Evidence of deep-blue photon emission at high efficiency by common plastic
Kyoto University - 2, Asashiro-Nishi, Kumatori-cho, Sennan-gun, Osaka 590-0494, Japan
2 National Institute of Radiological Sciences - 4-9-1, Anagawa, Inage-ku, Chiba 263-8555, Japan
3 Teijin Chemicals Ltd. - 3-2-1, Kasumigaseki, Chiyoda-ku, Tokyo 100-8585, Japan
Accepted: 26 May 2011
Various scintillation devices are used in many countries and wide scientific fields. Key elements that determine the performance of a scintillation device are the number of photons emitted per incident radiation event and the emission of easy-to-measure blue photons. It is generally known that only materials with very complex compositions perform well as scintillators. However, we demonstrated that the scintillation performance of a newly developed plastic such as 100 percent pure polyethylene naphthalate exceeds that of conventional organic scintillators. By measuring the light output spectra and emission spectra of several samples, we revealed that the plastic emits a high number of photons per incident radiation event (∼10500 photons/MeV), and, surprisingly, deep-blue photons (425 nm). Even though the plastic has a simple composition, it could replace the expensive organic scintillators that have been used in many applications.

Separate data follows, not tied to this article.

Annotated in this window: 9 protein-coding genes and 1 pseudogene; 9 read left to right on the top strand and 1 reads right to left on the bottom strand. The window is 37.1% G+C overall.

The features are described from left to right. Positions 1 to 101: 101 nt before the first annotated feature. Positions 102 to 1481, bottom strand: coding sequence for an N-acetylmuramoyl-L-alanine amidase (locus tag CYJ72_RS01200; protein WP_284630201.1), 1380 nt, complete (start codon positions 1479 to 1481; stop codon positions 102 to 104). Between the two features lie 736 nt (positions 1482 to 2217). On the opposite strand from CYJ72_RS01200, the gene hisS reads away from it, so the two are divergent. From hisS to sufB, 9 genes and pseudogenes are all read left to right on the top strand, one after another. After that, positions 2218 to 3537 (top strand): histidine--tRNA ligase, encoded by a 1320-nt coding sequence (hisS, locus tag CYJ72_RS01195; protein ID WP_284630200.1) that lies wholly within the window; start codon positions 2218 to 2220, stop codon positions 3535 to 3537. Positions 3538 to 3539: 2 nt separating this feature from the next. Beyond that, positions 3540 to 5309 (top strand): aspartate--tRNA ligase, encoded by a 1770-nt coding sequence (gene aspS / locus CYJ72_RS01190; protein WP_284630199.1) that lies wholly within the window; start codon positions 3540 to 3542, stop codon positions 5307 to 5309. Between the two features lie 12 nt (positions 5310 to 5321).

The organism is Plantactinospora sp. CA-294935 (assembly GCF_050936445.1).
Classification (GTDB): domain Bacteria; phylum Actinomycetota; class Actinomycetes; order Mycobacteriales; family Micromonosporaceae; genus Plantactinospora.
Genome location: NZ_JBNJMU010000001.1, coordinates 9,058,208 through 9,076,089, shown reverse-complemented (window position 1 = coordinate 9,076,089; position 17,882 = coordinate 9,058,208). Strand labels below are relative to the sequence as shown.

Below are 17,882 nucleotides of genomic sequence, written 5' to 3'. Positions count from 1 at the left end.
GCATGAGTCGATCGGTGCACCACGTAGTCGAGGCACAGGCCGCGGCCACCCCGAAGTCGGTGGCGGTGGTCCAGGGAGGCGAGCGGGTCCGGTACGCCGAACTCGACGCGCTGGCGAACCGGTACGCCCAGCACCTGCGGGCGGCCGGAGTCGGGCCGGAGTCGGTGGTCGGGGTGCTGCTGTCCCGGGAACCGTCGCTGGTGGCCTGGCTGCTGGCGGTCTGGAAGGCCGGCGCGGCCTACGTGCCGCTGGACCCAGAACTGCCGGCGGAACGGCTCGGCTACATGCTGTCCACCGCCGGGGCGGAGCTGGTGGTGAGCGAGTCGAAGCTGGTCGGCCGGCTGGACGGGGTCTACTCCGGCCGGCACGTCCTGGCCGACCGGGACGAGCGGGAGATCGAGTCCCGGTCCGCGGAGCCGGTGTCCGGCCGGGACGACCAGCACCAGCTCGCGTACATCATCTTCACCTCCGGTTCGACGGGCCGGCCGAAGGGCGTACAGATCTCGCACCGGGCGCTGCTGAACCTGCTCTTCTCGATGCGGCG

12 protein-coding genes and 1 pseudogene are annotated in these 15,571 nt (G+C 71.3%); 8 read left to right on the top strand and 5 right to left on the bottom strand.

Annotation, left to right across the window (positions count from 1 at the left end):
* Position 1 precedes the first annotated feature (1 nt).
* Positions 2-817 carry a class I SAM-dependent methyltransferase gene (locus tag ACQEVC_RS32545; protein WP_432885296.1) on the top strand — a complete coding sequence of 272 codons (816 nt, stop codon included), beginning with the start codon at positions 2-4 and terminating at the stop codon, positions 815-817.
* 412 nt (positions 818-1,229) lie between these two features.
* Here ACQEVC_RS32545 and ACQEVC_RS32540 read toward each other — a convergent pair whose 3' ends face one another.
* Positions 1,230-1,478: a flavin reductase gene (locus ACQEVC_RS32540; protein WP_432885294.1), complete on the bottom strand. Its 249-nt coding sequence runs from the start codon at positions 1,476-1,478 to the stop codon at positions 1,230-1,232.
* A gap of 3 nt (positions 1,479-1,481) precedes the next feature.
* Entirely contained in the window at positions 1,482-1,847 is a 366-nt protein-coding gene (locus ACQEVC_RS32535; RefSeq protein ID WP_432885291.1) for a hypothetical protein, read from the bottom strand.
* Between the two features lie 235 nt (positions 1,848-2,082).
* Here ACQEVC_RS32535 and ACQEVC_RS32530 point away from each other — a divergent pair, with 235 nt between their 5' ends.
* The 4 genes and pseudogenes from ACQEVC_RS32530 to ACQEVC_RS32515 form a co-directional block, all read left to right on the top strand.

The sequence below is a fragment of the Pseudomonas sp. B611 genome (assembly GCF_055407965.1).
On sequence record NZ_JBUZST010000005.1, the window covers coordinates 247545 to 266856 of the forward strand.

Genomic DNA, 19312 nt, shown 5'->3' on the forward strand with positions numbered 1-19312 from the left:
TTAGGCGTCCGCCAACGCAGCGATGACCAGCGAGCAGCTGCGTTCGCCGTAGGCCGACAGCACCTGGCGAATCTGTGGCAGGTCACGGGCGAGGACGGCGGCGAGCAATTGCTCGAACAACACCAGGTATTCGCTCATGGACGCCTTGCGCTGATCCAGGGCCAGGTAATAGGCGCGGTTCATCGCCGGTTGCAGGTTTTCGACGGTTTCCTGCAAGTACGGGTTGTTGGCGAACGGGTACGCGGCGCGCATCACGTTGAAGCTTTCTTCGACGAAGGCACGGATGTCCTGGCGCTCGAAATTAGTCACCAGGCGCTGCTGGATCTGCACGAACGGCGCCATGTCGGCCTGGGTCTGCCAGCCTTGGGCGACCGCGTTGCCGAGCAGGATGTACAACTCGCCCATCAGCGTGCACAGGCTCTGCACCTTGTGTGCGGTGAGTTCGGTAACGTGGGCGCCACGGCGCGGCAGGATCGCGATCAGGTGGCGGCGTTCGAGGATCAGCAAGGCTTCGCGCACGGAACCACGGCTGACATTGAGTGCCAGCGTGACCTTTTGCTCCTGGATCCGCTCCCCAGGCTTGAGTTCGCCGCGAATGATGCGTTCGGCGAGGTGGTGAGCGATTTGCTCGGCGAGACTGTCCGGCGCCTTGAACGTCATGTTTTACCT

PACS: 29.40.Mc – Scintillation detectors / 33.20.Kf – Visible spectra / 78.55.Kz – Solid organic materials
© EPLA, 2011